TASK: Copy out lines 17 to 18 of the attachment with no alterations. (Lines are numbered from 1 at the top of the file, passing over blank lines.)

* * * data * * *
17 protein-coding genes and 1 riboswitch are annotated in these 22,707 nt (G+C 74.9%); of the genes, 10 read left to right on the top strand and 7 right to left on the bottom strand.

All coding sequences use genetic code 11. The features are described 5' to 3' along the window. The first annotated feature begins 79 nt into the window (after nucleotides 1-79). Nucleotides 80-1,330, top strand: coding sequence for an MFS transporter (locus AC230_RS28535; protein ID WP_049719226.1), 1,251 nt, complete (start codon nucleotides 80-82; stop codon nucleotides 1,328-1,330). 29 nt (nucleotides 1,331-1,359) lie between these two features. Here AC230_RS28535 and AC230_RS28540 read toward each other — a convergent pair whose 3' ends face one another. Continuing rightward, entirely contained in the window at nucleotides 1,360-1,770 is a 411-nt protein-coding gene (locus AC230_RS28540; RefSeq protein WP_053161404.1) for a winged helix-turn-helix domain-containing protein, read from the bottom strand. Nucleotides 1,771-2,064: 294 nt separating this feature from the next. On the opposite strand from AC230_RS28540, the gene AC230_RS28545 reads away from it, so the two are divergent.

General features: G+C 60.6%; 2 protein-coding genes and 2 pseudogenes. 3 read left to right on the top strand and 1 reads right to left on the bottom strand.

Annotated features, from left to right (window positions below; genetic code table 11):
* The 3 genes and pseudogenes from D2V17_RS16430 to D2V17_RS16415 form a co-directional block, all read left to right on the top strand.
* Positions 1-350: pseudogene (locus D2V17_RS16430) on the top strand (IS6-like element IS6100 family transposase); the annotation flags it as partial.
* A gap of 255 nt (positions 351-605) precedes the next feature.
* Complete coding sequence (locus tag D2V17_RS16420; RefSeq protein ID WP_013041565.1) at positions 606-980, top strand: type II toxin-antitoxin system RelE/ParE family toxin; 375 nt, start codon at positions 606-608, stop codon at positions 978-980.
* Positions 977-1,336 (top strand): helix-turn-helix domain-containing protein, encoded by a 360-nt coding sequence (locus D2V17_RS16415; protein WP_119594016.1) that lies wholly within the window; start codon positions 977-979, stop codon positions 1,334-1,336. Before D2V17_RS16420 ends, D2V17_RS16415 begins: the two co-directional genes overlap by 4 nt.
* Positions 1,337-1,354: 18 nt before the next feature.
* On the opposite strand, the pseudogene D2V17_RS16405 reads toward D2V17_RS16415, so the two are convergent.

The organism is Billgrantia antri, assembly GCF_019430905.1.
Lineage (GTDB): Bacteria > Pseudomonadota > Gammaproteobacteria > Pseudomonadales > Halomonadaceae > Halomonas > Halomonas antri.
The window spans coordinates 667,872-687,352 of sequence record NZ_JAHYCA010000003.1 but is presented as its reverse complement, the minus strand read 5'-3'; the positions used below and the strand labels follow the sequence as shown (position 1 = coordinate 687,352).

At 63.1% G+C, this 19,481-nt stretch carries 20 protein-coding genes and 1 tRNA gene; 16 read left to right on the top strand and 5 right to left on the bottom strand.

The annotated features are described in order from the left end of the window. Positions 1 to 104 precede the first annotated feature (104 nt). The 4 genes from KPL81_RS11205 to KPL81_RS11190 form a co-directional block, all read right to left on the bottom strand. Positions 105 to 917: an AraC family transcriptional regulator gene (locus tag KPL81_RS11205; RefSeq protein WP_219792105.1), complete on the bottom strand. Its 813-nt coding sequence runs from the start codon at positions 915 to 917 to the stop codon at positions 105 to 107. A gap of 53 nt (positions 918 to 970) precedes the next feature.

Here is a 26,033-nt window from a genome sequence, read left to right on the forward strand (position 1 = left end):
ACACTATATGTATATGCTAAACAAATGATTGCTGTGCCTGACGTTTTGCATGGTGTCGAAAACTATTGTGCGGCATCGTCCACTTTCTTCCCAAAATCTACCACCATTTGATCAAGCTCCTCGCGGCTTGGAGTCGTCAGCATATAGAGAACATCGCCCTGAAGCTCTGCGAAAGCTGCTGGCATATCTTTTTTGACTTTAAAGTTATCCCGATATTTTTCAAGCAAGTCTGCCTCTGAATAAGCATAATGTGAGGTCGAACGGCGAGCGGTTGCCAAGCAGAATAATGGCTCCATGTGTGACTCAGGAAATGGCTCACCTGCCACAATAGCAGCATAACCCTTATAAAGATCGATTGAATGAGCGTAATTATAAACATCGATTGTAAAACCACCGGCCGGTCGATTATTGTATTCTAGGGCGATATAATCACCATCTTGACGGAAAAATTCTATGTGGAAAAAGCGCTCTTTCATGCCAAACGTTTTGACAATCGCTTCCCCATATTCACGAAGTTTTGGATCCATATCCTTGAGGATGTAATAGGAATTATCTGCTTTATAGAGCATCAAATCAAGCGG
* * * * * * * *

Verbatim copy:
Here is a 26,033-nt window from a genome sequence, read left to right on the forward strand (position 1 = left end):
ACACTATATGTATATGCTAAACAAATGATTGCTGTGCCTGACGTTTTGCATGGTGTCGAAAACTATTGTGCGGCATCGTCCACTTTCTTCCCAAAATCTACCACCATTTGATCAAGCTCCTCGCGGCTTGGAGTCGTCAGCATATAGAGAACATCGCCCTGAAGCTCTGCGAAAGCTGCTGGCATATCTTTTTTGACTTTAAAGTTATCCCGATATTTTTCAAGCAAGTCTGCCTCTGAATAAGCATAATGTGAGGTCGAACGGCGAGCGGTTGCCAAGCAGAATAATGGCTCCATGTGTGACTCAGGAAATGGCTCACCTGCCACAATAGCAGCATAACCCTTATAAAGATCGATTGAATGAGCGTAATTATAAACATCGATTGTAAAACCACCGGCCGGTCGATTATTGTATTCTAGGGCGATATAATCACCATCTTGACGGAAAAATTCTATGTGGAAAAAGCGCTCTTTCATGCCAAACGTTTTGACAATCGCTTCCCCATATTCACGAAGTTTTGGATCCATATCCTTGAGGATGTAATAGGAATTATCTGCTTTATAGAGCATCAAATCAAGCGG